Matmos
The Rose Has Teeth in the Mouth of the Beast
We all have that friend who's into underground Japanese psych-rock, Brazilian favela reggae, Antarctic drum 'n' bass ... everything. We hate that guy. But if you're going to get weird, at least buy Bay Area with SF avant-garde sound production duo Matmos, two dudes from San Francisco who have much bigger brains than most and an even larger appetite for a weird Friday night. Some go out for drinks; Matmos plays a wet cow uterus like a bagpipe until their eyes water from the formaldehyde. On ... Beast, the two sculpt ragtime, surf rock, film noir jazz, drum 'n' bass, disco, and several other genres out of layered, found sounds. Go get your freak on. (Matador)

Bonobo
Days to Come
A bonobo is a rather affable, horny ape that has more sex and less fights than any other type of chimp, is one of our closest relatives, and is totally going extinct. This Bonobo, however, is a rather affable, largely unknown English downtempo DJ on the Ninja Tune label alongside Amon Tobin and Kid Koala. He put out the sleeper sensation of the year this fall, and though I had no suspicion he might swing into the top ten, he refused to leave my CD player, despite repeated efforts to put something else in. Why? Because this is music for life. We all love to head-bang or shout Bitch! alongside Too $hort, but for the other 98 percent of life that's cleaning the house, cooking dinner, doing the dishes, and Doing It - - Bonobo's your guy. We're talking downtempo, heavily instrumental grooves spiced with samples and vocalists Bajka and Fink. Be a smart, affable, sexual monkey. Get Bonobo. (Ninja Tune)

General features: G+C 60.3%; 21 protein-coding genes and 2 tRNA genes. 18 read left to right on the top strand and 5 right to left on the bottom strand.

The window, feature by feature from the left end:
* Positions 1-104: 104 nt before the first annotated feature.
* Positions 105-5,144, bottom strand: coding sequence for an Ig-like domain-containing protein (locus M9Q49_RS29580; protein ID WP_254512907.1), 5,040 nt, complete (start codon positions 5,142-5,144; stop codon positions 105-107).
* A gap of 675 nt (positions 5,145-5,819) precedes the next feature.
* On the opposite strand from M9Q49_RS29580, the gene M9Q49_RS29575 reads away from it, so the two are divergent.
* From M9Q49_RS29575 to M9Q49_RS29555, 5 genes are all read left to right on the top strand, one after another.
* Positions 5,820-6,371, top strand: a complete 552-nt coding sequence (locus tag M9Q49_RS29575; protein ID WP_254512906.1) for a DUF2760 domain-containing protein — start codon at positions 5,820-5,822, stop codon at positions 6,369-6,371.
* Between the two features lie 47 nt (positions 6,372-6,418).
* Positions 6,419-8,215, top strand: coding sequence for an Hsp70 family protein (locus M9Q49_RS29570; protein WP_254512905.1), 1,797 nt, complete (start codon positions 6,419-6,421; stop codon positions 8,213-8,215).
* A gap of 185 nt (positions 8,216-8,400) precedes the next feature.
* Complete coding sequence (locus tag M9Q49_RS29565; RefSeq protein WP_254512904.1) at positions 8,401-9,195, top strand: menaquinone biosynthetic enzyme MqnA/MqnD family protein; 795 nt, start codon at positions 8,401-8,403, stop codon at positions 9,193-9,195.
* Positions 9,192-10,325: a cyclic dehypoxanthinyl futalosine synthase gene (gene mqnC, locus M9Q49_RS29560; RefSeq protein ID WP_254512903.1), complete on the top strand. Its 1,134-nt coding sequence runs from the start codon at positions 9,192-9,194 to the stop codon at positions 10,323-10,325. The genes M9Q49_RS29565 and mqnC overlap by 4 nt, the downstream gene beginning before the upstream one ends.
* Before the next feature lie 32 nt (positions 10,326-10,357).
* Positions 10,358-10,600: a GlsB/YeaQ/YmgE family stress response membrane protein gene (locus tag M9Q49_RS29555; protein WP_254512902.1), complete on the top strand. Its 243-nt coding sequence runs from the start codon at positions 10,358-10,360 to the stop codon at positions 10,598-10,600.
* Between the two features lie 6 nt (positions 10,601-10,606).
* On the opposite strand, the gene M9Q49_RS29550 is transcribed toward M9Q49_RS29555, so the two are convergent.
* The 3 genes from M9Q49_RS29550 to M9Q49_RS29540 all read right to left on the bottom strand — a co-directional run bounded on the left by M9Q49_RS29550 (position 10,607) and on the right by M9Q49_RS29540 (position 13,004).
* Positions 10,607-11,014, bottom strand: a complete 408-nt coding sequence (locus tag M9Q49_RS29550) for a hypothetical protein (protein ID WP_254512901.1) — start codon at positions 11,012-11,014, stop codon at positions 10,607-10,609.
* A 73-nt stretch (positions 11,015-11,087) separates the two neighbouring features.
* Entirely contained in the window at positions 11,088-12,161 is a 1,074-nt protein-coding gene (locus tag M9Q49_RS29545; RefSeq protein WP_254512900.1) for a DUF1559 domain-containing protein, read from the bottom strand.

DJ Shadow
The Outsider
Turf Talk and Keak da Sneak! [snap!] /Turf Talk and Keak da Sneak! [snap!] This little bit of audio Ebola from "3 Freaks" requires minimal exposure yet completely infects the brain with no hope of recovery. Such is the nature of hyphy, Oakland's 2006 rap phenomenon. Marin County producer DJ Shadow forsook his reputation for huge hip-hop beats and lush, evocative instrumentals à la Endtroducing with The Outsider's handful of hyphy bangers, featuring a bunch of local guests. But Shadow also does punk rock, Coldplay ballads, world-music instrumentals, and "Broken Levee Blues," which has some of the year's dopest guitar work. Plus "Backstage Girl" is the 2006 winner for "Best Rap About Hooking Up With Sluts from MySpace." (UMVD)